The list of certificate trusted certificate authorities was imported from Mozilla's Root Certificate program and includes over 50 CAs operated by governments, commercial certificate providers and free certificate providers like Let's Encrypt. This means that an attacker with a MitM position would have no trouble spoofing downloads.dell.com and serving malicious code for BIOSConnect to execute.
Network connections are susceptible to hijacking through techniques such as ARP spoofing, DNS cache poisoning, or attackers gaining control of networking devices through which computers access the internet -- for example routers, wireless access point or VPN gateways.
Employees who work from home are even more susceptible to MitM attacks because home routers are generally riddled with unpatched vulnerabilities or use weak credentials. Vulnerabilities in enterprise VPN appliances are not uncommon and these devices are increasingly targeted by sophisticated attackers.
Software supply-chain attacks have also been on the rise in recent years and many of them have targeted software update mechanisms, so it's important for software updates to be delivered over encrypted connections.
In addition to encryption, HTTPS offers guarantees that devices connect to the legitimate update servers by verifying their certificates. For implementers this means that client-side certificate validation is critical, especially when dealing with something as vital as firmware updates.
Malicious firmware implants are some of the most persistent, stealthy and hardest to remove infections because they survive OS wipes and hard drive replacements. Over the years they have been used by intelligence agencies, nation-backed cyber espionage groups, and even sophisticated cyber criminals.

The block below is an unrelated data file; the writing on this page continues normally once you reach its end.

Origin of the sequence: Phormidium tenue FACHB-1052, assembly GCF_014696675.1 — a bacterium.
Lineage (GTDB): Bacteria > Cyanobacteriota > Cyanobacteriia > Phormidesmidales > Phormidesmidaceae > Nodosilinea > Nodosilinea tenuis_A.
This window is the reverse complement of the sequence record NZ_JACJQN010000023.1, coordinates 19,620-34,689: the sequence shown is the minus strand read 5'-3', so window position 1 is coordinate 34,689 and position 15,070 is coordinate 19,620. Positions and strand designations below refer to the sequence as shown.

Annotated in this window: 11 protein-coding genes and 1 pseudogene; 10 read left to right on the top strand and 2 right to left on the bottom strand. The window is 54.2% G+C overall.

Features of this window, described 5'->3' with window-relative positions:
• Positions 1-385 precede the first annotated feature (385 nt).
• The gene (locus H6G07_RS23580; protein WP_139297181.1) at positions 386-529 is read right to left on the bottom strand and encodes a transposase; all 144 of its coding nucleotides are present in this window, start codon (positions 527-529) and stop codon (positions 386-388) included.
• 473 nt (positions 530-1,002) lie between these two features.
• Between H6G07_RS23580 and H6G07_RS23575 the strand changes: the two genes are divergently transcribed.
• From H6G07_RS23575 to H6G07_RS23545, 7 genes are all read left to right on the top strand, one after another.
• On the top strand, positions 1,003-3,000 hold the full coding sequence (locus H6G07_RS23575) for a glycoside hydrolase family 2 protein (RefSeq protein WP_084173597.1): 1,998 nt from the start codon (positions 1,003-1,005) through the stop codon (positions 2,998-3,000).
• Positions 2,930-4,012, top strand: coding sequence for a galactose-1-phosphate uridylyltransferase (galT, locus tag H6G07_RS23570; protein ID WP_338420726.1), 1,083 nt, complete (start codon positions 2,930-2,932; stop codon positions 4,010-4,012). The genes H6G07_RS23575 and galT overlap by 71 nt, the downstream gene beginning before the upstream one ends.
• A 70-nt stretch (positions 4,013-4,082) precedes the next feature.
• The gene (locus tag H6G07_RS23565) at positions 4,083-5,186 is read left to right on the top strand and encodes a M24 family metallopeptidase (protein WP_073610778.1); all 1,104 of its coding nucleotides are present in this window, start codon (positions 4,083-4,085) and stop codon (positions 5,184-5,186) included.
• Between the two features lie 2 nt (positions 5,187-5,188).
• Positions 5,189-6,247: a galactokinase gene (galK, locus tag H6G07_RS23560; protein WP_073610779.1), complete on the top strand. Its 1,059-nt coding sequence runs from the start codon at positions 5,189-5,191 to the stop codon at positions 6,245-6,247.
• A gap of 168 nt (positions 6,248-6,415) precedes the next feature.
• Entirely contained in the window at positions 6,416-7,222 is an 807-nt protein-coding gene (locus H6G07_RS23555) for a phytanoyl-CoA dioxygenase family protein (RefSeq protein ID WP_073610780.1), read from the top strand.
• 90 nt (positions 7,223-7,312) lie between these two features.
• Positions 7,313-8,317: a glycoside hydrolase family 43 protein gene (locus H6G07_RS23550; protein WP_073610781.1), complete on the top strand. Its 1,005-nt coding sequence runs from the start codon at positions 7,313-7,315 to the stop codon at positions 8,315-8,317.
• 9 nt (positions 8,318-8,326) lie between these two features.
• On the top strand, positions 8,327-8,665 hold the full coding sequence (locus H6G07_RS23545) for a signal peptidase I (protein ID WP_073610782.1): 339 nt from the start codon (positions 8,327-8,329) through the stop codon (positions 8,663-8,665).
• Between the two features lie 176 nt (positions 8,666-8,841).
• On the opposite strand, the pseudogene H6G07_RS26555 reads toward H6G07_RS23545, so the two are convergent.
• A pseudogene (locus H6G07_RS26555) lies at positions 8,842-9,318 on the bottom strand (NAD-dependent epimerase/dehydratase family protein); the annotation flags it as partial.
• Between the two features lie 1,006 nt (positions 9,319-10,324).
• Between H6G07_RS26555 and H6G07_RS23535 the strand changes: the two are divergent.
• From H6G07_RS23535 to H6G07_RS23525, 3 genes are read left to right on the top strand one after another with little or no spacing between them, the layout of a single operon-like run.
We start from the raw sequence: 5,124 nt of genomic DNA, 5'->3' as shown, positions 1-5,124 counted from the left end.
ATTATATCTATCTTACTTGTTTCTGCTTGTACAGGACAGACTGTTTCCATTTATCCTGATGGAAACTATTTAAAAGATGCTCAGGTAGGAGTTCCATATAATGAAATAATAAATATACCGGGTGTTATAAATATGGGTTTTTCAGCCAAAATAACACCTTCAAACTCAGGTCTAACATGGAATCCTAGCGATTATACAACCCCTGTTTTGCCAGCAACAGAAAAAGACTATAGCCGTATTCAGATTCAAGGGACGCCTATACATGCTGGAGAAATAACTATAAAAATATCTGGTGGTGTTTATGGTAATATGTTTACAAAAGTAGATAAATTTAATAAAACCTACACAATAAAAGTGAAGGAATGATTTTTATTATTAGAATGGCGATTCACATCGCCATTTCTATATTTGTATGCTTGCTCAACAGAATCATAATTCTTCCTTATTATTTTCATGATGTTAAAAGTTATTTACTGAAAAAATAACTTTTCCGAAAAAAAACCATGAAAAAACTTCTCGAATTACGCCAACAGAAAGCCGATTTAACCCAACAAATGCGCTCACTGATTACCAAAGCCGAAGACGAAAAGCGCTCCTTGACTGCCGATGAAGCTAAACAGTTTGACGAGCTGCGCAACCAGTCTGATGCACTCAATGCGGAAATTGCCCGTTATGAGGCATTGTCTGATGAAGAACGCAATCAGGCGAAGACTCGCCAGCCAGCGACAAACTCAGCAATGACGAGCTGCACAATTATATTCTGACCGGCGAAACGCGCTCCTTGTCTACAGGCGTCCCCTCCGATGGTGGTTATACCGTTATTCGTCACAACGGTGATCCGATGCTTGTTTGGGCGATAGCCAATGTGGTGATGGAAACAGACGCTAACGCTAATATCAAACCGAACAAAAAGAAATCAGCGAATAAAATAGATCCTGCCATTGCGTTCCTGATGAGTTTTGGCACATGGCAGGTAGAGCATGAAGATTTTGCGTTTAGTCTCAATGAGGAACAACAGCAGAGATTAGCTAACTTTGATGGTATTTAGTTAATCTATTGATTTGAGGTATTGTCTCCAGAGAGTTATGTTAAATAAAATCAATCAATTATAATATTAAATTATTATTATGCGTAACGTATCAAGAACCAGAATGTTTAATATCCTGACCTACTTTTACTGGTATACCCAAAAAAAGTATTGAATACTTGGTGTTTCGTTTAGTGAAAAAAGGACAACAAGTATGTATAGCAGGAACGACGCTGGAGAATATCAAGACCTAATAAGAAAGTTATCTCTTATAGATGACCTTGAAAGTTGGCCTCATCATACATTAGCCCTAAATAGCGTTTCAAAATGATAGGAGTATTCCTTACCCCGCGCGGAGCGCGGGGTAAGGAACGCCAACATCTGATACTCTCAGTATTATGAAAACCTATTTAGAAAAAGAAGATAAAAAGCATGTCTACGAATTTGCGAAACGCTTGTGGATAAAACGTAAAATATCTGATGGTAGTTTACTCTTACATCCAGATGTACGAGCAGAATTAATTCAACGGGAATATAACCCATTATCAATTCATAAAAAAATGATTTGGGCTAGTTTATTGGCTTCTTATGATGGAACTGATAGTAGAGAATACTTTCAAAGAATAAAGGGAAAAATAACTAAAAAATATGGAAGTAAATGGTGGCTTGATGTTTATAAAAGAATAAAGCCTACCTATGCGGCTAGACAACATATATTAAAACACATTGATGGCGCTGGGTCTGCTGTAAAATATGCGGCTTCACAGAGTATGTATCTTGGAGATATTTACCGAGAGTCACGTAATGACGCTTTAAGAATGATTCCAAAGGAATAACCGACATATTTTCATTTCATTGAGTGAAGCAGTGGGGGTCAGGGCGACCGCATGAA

The Eclypsium researchers also found that a similar certificate validation flaw exists in another UEFI feature present in Dell computers called HTTPS Boot that allows computers to boot an OS image from a web server over the network or the internet.
HTTPS Boot is an improvement over the older PXE network boot that has existed in BIOS for decades and which is often used by IT teams to remotely deploy customised and updated OS images to computers on their networks.
Compared to BIOSConnect, HTTPS Boot allows users to configure a specific CA they decide to trust. Because any certificate issued by that CA will be trusted, not just the one for the specific boot server, the Eclypsium researchers advise against using a public CA like those operated by commercial certificate providers, cloud services or web hosting companies.